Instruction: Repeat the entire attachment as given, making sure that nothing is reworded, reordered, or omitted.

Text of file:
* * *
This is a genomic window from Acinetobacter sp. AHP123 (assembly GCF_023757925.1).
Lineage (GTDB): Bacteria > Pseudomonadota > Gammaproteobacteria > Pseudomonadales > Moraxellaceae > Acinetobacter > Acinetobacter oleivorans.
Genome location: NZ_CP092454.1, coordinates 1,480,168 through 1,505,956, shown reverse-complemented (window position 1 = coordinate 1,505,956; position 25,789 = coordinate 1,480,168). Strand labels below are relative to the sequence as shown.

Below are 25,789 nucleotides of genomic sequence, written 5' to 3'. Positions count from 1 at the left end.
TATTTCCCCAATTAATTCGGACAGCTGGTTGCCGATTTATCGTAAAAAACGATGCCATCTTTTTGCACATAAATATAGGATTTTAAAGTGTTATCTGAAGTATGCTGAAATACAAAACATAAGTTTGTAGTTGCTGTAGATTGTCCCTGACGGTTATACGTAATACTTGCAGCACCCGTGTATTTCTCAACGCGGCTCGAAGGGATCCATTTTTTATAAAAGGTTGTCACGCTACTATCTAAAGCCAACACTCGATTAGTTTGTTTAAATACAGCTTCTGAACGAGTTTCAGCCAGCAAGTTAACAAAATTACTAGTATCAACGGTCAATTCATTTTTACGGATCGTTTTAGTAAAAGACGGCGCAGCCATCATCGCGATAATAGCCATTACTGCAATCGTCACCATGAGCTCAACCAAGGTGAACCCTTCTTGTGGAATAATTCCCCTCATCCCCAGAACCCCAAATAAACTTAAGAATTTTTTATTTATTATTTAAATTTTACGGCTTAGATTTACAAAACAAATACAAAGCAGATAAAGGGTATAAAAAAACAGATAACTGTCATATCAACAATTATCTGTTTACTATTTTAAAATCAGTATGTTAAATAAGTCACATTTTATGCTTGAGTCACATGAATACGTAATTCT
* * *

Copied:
This is a genomic window from Acinetobacter sp. AHP123 (assembly GCF_023757925.1).
Lineage (GTDB): Bacteria > Pseudomonadota > Gammaproteobacteria > Pseudomonadales > Moraxellaceae > Acinetobacter > Acinetobacter oleivorans.
Genome location: NZ_CP092454.1, coordinates 1,480,168 through 1,505,956, shown reverse-complemented (window position 1 = coordinate 1,505,956; position 25,789 = coordinate 1,480,168). Strand labels below are relative to the sequence as shown.

Below are 25,789 nucleotides of genomic sequence, written 5' to 3'. Positions count from 1 at the left end.
TATTTCCCCAATTAATTCGGACAGCTGGTTGCCGATTTATCGTAAAAAACGATGCCATCTTTTTGCACATAAATATAGGATTTTAAAGTGTTATCTGAAGTATGCTGAAATACAAAACATAAGTTTGTAGTTGCTGTAGATTGTCCCTGACGGTTATACGTAATACTTGCAGCACCCGTGTATTTCTCAACGCGGCTCGAAGGGATCCATTTTTTATAAAAGGTTGTCACGCTACTATCTAAAGCCAACACTCGATTAGTTTGTTTAAATACAGCTTCTGAACGAGTTTCAGCCAGCAAGTTAACAAAATTACTAGTATCAACGGTCAATTCATTTTTACGGATCGTTTTAGTAAAAGACGGCGCAGCCATCATCGCGATAATAGCCATTACTGCAATCGTCACCATGAGCTCAACCAAGGTGAACCCTTCTTGTGGAATAATTCCCCTCATCCCCAGAACCCCAAATAAACTTAAGAATTTTTTATTTATTATTTAAATTTTACGGCTTAGATTTACAAAACAAATACAAAGCAGATAAAGGGTATAAAAAAACAGATAACTGTCATATCAACAATTATCTGTTTACTATTTTAAAATCAGTATGTTAAATAAGTCACATTTTATGCTTGAGTCACATGAATACGTAATTCT